Friday, August 20, 2010

Day One at Gallery Espace: We Need a Plumber to Fix Rain Clouds- Manjunath Kamath

(Manjunath Kamath starting the project Conscious-Sub-Conscious with Rain Clouds over Delhi)

New Delhi, 20th August 2010: When heat waves lash across the city and its inhabitants condemn themselves into the baking trays of their dwellings, they deeply pray for the rains. In their nudity under the shower, they try to differentiate between the furrows made by water and sweat on their skins.

Then it rains. Clouds break open and heaven thunders down with rage and fury, and make each citizen in Delhi think about their past sins and do atonement. Delhi comes to a stand still when it rains. Here none curse none anymore. People have learned to take ennui with equanimity, sitting inside their vehicles trapped in traffic jams they look wistfully at their fellow sufferers on the road. Vagabonds take shelter under the half built flyovers, mad men and women urinate in public exposing their private parts to shame the sane ones in the vehicles. Child beggars enjoy the bulldozers and drills penetrating the earth of Delhi, repeatedly raped by the Public Works Department (PWD) and the greedy contractors.

Dead bodies don’t float in waters here; they float in television screens and newsprint wet with water, ink and desire oozing out of advertisements.

If you think about absurdity of life, it is here, it is here, it is here.

And from that thought of absurdity starts the ‘spontaneous drawings’ of Manjunath Kamath at the walls of Gallery Espace, New Delhi.

Rain or no rain, Manjunath couldn’t have missed yesterday’s morning. He was there on time, while his friends including me spent hours in traffic jams.

With no particular thought, Manjunath dipped his brush in a bottle of black poster color held out to him by Krishna Naik, Manjunath’s faithful studio manager and assistant.

From the ceiling of the gallery, a hand came out and it turned a huge knob on. The right hand of God. “Indra has gone on leave,” Manjunath chuckled later on. “Delhi PWD head has taken over.”

(Rain makers- L to R- Murali Cheeroth, K.M.Madhusudhanan, Babu Eshwar Prasad, Manjunath Kamath and Chintan Upadhyay before the Rain Clouds)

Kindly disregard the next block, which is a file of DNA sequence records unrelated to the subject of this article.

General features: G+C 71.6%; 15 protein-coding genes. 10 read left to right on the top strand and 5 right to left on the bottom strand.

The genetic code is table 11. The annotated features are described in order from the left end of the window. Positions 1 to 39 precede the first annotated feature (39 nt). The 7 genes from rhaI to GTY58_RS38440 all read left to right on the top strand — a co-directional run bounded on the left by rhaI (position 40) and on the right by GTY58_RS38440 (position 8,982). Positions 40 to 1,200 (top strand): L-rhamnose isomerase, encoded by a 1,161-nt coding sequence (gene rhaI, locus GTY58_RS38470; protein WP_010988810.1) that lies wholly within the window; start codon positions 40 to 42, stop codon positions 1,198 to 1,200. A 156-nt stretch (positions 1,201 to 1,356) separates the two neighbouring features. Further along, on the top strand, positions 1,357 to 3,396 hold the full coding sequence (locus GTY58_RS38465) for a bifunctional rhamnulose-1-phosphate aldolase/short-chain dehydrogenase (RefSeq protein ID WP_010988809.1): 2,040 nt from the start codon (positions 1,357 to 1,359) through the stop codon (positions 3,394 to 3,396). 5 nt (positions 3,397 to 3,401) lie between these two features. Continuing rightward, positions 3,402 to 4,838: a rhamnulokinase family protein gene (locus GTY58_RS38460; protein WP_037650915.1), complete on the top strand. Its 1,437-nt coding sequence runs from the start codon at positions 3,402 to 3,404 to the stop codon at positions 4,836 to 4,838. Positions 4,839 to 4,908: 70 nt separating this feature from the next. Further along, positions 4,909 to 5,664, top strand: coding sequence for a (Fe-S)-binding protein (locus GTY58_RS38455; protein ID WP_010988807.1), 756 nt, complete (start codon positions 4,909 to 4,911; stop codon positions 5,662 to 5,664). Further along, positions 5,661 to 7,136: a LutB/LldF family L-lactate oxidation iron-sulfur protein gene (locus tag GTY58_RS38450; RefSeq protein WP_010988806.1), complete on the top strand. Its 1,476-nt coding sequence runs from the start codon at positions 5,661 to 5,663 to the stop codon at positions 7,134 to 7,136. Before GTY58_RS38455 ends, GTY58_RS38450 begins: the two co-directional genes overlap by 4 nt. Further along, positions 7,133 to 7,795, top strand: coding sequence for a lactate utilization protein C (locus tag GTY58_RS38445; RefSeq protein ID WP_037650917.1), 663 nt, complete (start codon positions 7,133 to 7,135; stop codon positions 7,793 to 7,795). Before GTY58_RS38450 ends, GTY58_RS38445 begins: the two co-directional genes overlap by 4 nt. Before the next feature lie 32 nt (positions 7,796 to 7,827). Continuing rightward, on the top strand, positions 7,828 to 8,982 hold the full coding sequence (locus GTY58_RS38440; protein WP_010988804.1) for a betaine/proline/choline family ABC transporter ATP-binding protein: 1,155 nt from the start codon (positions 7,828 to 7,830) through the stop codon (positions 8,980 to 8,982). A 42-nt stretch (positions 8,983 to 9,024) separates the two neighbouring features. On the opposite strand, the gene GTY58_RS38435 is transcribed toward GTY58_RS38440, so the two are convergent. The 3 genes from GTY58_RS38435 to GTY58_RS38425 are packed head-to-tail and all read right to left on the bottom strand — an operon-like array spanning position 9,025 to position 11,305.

From the knob pipes started growing into different directions, jutting themselves into clouds pregnant with rain; some pipes were leaking. Then there was rain, drenching the vast area of nothingness with nothingness. Then suddenly you realize that everything is submerging; a traffic signal post, an apartment building, an upturned car, unidentified objects and the finger tip of a memorial sculpture, showing no direction.

A befitting image for a rainy day has born out of Manjunath’s brush, within no time. One who remembers the videos and paintings of this artist, they would obviously know from where these images come. The real memory drawing.

(Chintan Updhyaya, KM Madhusudhanan, Babu Eshwar Prasad and Murali Cheeroth at Gallery Espace)

Manjunath, however, does not stop there. On the left corner of the wall, he draws a wire plugging into an actual socket, as if the whole scene was electrified or was an electronically manipulated vision. And on the right hand lower corner, on the floor, he draws a bathroom drain cover and paints the ‘white’ water flowing into it. “There may be seeping in the lower ground floor,” Manjunath raises panic amongst the gallery staff, at least for a moment.

Yeh…Dilli hai meri jaan (My dear, this is Delhi)….The Delhi of today; a rain soaked Delhi. “We need to call some plumbers,” pointing at the image of the leaking pipe near the ceiling, Manjunath tells us. Clouds spread all over the ceiling, one by one.

A man with a goat’s mask appears on the left side wall. Then, a masked figure with a dark spot of his eyes, then they multiply.

(The Goat...oh that is not the title or something....but it starts like that- Manjunath Kamath at Work)

Manjunath’s protagonists have come to visit him, finally, not in a retrospective, but in a moment of spontaneous drawing. The characters come in search of the author. We have seen them in his different paintings, sculptures and in videos but in different guises. Now they are here together, collapsing into each other, vying for the viewer’s attention.

(A host of protagonists from Manjunath's repertoire of images come to manifest in his drawings)

Pallavi Paul of CNN-IBN sits silently in a corner and watches a frenzied artist working on. Artist Babu Eshwar Prasad ruminates on the images and tells how Manjunath is spontaneous in his works and totally un-intimidated by the prying eyes. Renu Modi, the director of Gallery Espace admires her protégé’s work and wonders how he could just create a bubble of loneliness around him while working.

(Pallavi Paul of CNN-IBN conversing with Manjunath Kamath)

(Renu Modi, director of Gallery Espace admiring Manjunath's work)

By evening, the rains had subsided, but still it reminded its potentials through the occasional darkening of the sky over Delhi. From Mumbai Chintan Upahdyaya had flown in to see his friend working. From Bangalore, Murali Cheeroth came in to be at Manjunath’s side. Film maker and artist, K.M.Madhusudhanan braved the rains and traffic jams to reach the gallery by nightfall.

(Murali Cheeroth comments on Manjunath's works while Chintan Upadhyaya looks on)